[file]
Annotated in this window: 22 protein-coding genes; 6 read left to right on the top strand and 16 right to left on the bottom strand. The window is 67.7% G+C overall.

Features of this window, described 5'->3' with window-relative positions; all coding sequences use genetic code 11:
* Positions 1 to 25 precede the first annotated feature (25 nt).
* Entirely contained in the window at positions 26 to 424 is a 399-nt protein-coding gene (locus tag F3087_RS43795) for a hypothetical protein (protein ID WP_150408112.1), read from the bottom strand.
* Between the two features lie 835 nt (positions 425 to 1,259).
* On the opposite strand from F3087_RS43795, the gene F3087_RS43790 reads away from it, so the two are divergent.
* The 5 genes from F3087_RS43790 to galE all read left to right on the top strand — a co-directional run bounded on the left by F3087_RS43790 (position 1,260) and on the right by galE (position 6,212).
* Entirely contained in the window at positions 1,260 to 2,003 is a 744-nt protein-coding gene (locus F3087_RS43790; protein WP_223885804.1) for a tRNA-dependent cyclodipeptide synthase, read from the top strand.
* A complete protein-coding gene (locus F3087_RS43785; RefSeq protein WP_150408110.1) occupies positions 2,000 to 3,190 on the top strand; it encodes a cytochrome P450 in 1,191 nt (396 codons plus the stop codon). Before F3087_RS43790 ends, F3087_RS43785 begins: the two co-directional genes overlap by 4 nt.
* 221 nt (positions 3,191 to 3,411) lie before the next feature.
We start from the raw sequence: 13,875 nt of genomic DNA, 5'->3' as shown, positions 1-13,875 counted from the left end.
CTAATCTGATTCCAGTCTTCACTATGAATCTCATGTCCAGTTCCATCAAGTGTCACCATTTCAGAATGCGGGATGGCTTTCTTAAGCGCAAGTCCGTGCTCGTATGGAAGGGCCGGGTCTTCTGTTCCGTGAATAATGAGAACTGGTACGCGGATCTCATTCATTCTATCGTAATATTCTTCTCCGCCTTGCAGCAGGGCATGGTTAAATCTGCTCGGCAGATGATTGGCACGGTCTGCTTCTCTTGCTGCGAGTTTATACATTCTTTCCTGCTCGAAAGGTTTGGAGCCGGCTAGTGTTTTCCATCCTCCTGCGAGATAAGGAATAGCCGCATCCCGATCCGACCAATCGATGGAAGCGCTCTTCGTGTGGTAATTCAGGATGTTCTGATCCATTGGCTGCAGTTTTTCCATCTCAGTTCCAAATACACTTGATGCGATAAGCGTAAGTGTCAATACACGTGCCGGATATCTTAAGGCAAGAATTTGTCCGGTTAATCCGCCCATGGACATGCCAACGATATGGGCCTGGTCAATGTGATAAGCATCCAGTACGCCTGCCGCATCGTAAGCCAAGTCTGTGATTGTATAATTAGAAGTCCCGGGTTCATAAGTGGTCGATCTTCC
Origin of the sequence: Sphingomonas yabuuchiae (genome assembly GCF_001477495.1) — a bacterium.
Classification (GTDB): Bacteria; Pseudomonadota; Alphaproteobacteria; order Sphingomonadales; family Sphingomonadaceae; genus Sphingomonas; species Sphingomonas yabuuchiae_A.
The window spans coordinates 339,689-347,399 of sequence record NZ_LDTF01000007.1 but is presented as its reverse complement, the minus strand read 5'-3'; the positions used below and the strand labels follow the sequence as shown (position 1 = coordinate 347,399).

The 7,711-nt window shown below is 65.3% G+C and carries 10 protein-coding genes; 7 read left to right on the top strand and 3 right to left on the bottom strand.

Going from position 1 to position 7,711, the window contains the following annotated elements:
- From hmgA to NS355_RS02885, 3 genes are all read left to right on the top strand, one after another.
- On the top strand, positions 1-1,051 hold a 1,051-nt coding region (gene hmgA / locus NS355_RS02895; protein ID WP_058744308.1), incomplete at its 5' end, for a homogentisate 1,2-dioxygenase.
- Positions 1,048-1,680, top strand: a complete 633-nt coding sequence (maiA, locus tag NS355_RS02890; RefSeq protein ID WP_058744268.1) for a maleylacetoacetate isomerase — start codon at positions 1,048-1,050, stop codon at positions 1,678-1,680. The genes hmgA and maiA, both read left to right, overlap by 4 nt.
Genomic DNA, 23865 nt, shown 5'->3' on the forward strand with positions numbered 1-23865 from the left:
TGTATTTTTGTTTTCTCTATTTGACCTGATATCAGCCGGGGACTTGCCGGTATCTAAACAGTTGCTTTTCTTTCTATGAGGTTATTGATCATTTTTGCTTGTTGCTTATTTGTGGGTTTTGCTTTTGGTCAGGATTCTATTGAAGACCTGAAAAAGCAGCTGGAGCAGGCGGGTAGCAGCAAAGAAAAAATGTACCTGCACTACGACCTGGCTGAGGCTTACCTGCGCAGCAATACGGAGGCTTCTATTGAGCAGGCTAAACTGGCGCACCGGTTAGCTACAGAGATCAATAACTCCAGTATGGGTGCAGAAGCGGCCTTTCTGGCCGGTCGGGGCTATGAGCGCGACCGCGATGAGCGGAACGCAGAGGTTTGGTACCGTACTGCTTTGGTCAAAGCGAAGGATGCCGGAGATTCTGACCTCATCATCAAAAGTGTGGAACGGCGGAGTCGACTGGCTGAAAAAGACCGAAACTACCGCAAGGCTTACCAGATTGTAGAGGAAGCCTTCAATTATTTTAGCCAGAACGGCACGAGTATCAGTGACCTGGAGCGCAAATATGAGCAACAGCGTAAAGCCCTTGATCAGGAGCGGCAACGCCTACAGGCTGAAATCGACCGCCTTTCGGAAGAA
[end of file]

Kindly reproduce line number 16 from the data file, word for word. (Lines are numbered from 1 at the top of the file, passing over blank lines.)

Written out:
The 7,711-nt window shown below is 65.3% G+C and carries 10 protein-coding genes; 7 read left to right on the top strand and 3 right to left on the bottom strand.